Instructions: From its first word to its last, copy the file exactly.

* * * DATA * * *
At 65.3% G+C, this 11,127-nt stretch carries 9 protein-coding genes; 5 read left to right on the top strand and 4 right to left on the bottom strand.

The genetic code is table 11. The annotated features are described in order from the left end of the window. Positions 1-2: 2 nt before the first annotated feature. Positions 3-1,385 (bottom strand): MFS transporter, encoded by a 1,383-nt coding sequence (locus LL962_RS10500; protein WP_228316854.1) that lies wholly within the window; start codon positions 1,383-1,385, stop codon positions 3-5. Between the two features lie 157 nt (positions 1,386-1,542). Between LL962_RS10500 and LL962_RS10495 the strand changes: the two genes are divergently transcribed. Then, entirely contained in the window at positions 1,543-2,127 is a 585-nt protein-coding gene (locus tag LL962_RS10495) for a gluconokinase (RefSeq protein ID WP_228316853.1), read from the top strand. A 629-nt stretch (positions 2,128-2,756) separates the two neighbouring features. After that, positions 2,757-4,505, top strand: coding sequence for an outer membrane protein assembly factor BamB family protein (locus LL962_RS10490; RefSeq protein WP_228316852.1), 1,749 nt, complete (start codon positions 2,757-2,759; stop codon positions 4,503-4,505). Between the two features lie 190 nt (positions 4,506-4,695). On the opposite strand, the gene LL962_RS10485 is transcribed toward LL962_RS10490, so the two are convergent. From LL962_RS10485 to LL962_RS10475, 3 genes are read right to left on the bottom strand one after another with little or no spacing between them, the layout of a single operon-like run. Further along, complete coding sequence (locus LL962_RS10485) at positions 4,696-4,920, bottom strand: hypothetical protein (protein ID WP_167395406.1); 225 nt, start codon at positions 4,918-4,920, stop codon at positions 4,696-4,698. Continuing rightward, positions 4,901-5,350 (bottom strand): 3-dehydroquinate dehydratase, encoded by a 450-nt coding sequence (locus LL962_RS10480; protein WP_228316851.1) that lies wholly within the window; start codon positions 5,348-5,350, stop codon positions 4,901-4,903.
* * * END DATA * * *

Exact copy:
At 65.3% G+C, this 11,127-nt stretch carries 9 protein-coding genes; 5 read left to right on the top strand and 4 right to left on the bottom strand.

The genetic code is table 11. The annotated features are described in order from the left end of the window. Positions 1-2: 2 nt before the first annotated feature. Positions 3-1,385 (bottom strand): MFS transporter, encoded by a 1,383-nt coding sequence (locus LL962_RS10500; protein WP_228316854.1) that lies wholly within the window; start codon positions 1,383-1,385, stop codon positions 3-5. Between the two features lie 157 nt (positions 1,386-1,542). Between LL962_RS10500 and LL962_RS10495 the strand changes: the two genes are divergently transcribed. Then, entirely contained in the window at positions 1,543-2,127 is a 585-nt protein-coding gene (locus tag LL962_RS10495) for a gluconokinase (RefSeq protein ID WP_228316853.1), read from the top strand. A 629-nt stretch (positions 2,128-2,756) separates the two neighbouring features. After that, positions 2,757-4,505, top strand: coding sequence for an outer membrane protein assembly factor BamB family protein (locus LL962_RS10490; RefSeq protein WP_228316852.1), 1,749 nt, complete (start codon positions 2,757-2,759; stop codon positions 4,503-4,505). Between the two features lie 190 nt (positions 4,506-4,695). On the opposite strand, the gene LL962_RS10485 is transcribed toward LL962_RS10490, so the two are convergent. From LL962_RS10485 to LL962_RS10475, 3 genes are read right to left on the bottom strand one after another with little or no spacing between them, the layout of a single operon-like run. Further along, complete coding sequence (locus LL962_RS10485) at positions 4,696-4,920, bottom strand: hypothetical protein (protein ID WP_167395406.1); 225 nt, start codon at positions 4,918-4,920, stop codon at positions 4,696-4,698. Continuing rightward, positions 4,901-5,350 (bottom strand): 3-dehydroquinate dehydratase, encoded by a 450-nt coding sequence (locus LL962_RS10480; protein WP_228316851.1) that lies wholly within the window; start codon positions 5,348-5,350, stop codon positions 4,901-4,903.